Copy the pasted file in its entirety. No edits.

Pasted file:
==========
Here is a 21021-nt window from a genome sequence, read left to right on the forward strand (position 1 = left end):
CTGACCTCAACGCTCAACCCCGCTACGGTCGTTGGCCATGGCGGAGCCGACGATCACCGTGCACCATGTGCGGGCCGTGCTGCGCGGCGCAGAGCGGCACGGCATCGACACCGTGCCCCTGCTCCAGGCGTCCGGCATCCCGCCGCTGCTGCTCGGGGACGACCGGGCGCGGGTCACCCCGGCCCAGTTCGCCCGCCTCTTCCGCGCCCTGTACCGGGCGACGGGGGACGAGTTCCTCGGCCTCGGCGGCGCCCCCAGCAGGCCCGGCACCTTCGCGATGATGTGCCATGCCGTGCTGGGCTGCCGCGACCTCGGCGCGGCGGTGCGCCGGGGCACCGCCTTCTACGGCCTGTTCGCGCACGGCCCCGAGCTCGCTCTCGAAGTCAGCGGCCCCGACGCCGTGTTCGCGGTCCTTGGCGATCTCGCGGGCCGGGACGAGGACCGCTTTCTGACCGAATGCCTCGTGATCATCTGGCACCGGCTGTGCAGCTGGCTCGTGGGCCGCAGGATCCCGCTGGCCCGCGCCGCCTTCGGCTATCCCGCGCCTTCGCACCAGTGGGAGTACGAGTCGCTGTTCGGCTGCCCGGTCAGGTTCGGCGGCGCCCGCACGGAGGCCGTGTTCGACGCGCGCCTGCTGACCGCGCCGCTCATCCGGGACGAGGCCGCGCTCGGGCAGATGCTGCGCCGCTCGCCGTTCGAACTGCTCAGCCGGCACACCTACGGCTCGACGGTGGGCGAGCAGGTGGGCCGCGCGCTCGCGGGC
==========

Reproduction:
Here is a 21021-nt window from a genome sequence, read left to right on the forward strand (position 1 = left end):
CTGACCTCAACGCTCAACCCCGCTACGGTCGTTGGCCATGGCGGAGCCGACGATCACCGTGCACCATGTGCGGGCCGTGCTGCGCGGCGCAGAGCGGCACGGCATCGACACCGTGCCCCTGCTCCAGGCGTCCGGCATCCCGCCGCTGCTGCTCGGGGACGACCGGGCGCGGGTCACCCCGGCCCAGTTCGCCCGCCTCTTCCGCGCCCTGTACCGGGCGACGGGGGACGAGTTCCTCGGCCTCGGCGGCGCCCCCAGCAGGCCCGGCACCTTCGCGATGATGTGCCATGCCGTGCTGGGCTGCCGCGACCTCGGCGCGGCGGTGCGCCGGGGCACCGCCTTCTACGGCCTGTTCGCGCACGGCCCCGAGCTCGCTCTCGAAGTCAGCGGCCCCGACGCCGTGTTCGCGGTCCTTGGCGATCTCGCGGGCCGGGACGAGGACCGCTTTCTGACCGAATGCCTCGTGATCATCTGGCACCGGCTGTGCAGCTGGCTCGTGGGCCGCAGGATCCCGCTGGCCCGCGCCGCCTTCGGCTATCCCGCGCCTTCGCACCAGTGGGAGTACGAGTCGCTGTTCGGCTGCCCGGTCAGGTTCGGCGGCGCCCGCACGGAGGCCGTGTTCGACGCGCGCCTGCTGACCGCGCCGCTCATCCGGGACGAGGCCGCGCTCGGGCAGATGCTGCGCCGCTCGCCGTTCGAACTGCTCAGCCGGCACACCTACGGCTCGACGGTGGGCGAGCAGGTGGGCCGCGCGCTCGCGGGC